26 November 2017

Kenya: Alarm on Milk With High Levels of Bacteria

Photo: Charlie Pye-Smith/ILRI
Farmer milks his cow in Busia, Kenya

The Kenya Dairy Board (KDB) has raised concern over unsafe milk sold by dairy farmers that contain high residues of drugs such as antibiotics, pesticides and preservatives.

Mr Kaberia Murungi, a manager with the Kenya Dairy Board, Voi branch, said samples tested over the past one year discovered milk that was unfit for human consumption as it had a high concentration of drug residues.

He blamed dairy farmers for failing to observe withdrawal periods after their dairy cows had been treated.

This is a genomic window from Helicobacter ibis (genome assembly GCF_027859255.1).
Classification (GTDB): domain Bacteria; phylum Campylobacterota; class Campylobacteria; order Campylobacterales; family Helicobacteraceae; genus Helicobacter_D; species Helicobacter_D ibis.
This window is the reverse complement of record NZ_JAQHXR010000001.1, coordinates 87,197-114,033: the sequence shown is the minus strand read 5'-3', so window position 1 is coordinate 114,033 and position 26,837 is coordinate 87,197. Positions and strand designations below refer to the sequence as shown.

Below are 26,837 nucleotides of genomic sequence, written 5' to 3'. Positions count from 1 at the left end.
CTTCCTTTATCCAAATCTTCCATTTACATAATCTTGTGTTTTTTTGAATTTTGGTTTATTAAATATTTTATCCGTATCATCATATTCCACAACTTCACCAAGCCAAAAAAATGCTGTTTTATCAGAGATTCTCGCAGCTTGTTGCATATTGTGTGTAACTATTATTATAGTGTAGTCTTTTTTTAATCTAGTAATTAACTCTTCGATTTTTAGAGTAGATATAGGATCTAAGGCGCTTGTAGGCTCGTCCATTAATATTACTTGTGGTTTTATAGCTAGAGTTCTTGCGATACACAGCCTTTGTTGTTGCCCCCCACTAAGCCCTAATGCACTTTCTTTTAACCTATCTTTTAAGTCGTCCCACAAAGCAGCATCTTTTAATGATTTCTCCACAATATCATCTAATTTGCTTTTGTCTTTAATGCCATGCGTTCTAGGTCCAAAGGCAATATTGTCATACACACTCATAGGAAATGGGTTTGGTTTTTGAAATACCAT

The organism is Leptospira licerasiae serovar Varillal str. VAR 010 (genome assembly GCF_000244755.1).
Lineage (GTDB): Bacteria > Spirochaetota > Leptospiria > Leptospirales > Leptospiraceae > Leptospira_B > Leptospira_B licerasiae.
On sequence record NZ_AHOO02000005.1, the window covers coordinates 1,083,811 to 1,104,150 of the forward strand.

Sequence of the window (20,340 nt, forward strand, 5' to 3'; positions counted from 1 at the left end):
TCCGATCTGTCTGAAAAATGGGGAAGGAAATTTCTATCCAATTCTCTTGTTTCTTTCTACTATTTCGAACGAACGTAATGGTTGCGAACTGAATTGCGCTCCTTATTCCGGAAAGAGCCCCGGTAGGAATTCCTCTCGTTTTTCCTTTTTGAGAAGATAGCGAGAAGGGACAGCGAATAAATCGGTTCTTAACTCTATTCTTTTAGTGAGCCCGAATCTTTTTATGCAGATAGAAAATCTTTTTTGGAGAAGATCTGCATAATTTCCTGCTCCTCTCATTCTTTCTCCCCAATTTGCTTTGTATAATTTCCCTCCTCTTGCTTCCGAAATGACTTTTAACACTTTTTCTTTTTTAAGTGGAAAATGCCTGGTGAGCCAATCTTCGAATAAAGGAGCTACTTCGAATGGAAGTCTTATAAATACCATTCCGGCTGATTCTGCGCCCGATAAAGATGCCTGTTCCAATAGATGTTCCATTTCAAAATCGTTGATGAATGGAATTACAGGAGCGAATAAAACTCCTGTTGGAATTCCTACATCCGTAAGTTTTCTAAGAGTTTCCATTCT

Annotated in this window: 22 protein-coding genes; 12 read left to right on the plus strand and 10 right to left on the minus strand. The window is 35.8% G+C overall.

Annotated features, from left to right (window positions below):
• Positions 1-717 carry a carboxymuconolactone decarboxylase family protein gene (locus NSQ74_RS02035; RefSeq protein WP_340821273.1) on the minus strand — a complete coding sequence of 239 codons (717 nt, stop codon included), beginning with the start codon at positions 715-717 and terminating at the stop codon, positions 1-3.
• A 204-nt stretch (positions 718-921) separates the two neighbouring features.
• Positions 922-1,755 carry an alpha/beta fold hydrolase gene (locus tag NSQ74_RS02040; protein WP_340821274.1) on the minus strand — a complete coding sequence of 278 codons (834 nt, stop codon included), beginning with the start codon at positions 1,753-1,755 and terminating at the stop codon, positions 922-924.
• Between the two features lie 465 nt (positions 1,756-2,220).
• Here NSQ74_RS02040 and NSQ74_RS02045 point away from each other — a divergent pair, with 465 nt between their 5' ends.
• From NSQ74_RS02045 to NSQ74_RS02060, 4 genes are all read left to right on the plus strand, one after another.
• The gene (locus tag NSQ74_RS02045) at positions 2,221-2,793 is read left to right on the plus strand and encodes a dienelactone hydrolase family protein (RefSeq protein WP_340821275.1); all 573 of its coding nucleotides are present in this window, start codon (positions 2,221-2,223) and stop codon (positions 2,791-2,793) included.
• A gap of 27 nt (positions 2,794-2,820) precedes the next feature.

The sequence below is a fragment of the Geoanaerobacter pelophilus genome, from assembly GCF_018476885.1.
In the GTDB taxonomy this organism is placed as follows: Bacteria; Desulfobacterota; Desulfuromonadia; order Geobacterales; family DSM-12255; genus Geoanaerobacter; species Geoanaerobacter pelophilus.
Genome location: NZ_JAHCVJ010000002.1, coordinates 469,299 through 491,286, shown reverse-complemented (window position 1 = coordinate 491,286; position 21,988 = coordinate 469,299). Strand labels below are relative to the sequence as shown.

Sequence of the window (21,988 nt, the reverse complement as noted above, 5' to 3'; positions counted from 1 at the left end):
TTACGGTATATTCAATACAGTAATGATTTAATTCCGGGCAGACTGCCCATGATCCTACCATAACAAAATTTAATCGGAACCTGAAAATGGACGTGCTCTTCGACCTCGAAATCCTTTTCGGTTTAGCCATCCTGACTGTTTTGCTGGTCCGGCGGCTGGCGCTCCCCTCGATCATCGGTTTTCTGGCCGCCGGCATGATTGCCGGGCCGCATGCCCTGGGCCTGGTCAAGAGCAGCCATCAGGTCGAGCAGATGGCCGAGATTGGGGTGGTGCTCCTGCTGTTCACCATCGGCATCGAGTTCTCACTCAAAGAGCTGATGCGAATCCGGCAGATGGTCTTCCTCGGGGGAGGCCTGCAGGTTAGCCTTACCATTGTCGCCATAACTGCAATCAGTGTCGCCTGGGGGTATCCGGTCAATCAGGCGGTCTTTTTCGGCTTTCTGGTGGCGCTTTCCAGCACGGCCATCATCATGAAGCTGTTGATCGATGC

According to the board, the biannual quality survey report covering July to October this year showed a high bacteria load of up to ten million per millilitre of milk, way above the acceptable two million per millilitre.

The study randomly recruited 152 vendors and 207 farmers from four randomly selected urban centres in a cross-sectional study. It interviewed them using a pre-tested standardised questionnaire.

The 100-ml raw milk sample was collected from each vendor and farm, and tested for antimicrobial residues.

"What we found out was scary, thirty-two of the 207 (15.5 per cent) samples from farmers and 28 (18.4 per cent) of the 152 samples from vendors tested positive for antimicrobial residues. This means that the practice is very common," he said.

Other findings showed that 20 per cent of samples collected from farmers and a quarter of samples from vendors had been adulterated with water. The study was first published in Pan African Medical Journal.

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